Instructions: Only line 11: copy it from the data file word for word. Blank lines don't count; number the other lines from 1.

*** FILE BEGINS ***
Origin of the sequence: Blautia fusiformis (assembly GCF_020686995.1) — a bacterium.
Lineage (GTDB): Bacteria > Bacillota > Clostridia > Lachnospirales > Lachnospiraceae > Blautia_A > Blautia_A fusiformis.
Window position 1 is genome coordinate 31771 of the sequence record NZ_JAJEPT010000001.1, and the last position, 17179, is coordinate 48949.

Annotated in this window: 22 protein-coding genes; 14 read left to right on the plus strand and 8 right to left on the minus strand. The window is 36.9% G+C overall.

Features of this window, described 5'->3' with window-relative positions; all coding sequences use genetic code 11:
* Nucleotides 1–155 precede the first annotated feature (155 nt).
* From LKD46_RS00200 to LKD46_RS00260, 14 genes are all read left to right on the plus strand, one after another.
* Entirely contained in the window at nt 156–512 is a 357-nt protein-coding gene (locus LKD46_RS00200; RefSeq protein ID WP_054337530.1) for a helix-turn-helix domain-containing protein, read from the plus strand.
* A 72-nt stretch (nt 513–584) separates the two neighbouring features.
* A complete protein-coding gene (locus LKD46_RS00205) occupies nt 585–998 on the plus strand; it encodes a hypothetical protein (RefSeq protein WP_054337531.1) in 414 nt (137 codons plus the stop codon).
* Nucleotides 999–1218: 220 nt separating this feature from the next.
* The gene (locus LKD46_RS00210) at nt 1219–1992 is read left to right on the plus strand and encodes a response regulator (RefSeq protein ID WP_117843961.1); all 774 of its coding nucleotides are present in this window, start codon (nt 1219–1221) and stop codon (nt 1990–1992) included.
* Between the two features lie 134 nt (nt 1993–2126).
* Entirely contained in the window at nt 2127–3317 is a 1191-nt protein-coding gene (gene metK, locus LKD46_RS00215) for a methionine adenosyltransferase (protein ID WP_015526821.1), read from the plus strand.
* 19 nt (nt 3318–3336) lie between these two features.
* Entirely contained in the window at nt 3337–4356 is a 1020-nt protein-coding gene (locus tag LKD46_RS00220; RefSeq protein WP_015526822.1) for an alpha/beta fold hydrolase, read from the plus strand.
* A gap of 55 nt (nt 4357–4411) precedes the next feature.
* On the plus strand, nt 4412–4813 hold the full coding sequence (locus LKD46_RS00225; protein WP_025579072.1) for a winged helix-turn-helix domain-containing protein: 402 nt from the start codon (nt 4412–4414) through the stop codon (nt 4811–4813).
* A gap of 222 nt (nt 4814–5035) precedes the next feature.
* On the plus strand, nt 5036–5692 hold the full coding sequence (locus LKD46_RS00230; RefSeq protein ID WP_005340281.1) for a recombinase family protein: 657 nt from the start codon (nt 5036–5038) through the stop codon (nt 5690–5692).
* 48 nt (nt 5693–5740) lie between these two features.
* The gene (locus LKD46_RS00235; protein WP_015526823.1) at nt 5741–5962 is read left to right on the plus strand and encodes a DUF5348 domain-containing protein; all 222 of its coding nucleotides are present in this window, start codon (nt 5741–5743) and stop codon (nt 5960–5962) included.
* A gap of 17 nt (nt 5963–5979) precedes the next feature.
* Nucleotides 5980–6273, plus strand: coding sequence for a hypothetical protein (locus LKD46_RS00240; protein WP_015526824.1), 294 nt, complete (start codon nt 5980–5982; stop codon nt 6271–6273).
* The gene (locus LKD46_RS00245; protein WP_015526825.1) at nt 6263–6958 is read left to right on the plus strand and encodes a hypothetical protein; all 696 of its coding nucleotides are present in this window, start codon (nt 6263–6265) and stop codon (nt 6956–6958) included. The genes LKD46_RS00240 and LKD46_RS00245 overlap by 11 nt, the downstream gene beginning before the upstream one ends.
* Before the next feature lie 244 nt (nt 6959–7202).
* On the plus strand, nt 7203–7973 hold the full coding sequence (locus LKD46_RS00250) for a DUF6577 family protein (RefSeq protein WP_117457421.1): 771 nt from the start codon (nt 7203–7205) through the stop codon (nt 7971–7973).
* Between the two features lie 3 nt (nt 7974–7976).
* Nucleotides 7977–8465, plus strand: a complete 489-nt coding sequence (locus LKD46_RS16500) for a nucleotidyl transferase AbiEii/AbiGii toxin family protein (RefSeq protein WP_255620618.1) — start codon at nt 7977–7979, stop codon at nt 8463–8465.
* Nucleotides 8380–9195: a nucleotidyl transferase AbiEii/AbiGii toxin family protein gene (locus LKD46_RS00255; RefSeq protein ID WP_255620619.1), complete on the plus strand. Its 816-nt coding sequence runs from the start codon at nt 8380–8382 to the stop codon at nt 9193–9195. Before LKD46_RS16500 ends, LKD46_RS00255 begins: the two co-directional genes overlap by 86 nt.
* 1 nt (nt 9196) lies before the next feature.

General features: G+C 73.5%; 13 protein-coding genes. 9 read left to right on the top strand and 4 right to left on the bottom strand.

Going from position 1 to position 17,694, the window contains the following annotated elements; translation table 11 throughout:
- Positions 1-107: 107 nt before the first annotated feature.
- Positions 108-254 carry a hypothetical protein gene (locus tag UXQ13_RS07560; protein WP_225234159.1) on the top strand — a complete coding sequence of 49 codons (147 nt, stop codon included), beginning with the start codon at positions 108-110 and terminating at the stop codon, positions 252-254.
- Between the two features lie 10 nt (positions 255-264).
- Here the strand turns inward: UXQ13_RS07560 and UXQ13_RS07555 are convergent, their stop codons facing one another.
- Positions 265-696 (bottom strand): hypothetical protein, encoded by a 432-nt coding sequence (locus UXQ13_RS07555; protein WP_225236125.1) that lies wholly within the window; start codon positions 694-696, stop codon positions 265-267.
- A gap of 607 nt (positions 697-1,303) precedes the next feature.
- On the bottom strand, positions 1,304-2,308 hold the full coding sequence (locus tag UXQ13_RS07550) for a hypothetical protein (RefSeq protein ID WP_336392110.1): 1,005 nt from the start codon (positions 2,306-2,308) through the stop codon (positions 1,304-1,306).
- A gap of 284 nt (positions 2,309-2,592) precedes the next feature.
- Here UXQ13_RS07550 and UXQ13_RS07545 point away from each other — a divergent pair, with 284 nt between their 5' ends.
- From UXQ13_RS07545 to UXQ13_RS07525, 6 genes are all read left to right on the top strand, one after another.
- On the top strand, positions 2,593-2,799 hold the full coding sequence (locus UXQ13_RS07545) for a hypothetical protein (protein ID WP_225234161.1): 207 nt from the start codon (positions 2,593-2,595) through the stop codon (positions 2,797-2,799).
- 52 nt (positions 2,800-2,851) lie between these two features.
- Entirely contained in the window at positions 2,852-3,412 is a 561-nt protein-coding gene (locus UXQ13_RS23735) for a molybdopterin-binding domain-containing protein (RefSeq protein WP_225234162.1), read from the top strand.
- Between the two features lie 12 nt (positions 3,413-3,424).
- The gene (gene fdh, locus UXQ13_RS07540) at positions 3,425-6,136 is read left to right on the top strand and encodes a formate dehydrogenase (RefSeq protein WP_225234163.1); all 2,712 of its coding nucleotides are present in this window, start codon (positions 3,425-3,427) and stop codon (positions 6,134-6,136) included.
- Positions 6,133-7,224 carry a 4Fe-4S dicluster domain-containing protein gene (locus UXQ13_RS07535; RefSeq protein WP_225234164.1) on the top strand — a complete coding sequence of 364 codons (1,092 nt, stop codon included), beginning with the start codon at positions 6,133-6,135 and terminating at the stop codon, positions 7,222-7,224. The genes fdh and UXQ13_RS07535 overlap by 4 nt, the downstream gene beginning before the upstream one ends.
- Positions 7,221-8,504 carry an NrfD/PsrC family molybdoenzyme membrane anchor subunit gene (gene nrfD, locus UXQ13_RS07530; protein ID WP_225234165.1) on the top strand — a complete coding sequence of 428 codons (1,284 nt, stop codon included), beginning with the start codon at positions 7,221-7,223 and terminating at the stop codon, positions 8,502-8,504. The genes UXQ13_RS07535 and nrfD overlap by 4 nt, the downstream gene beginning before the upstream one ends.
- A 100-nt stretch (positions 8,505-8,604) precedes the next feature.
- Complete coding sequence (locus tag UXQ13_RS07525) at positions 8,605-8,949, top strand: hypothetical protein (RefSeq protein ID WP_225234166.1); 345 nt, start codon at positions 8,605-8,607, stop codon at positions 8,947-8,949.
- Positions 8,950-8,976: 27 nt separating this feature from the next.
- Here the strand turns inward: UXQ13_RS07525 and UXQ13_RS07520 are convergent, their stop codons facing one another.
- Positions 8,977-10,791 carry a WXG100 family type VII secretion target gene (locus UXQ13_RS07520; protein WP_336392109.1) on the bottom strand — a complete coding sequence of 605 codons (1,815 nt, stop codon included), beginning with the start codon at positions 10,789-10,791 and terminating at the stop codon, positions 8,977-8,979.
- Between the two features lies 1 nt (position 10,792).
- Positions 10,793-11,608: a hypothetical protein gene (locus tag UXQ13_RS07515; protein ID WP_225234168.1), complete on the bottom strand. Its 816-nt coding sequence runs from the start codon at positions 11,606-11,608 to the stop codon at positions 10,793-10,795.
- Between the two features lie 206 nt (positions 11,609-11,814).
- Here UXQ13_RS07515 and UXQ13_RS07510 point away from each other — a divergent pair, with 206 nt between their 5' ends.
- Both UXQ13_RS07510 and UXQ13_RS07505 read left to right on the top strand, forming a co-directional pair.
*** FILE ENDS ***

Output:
* Nucleotides 999–1218: 220 nt separating this feature from the next.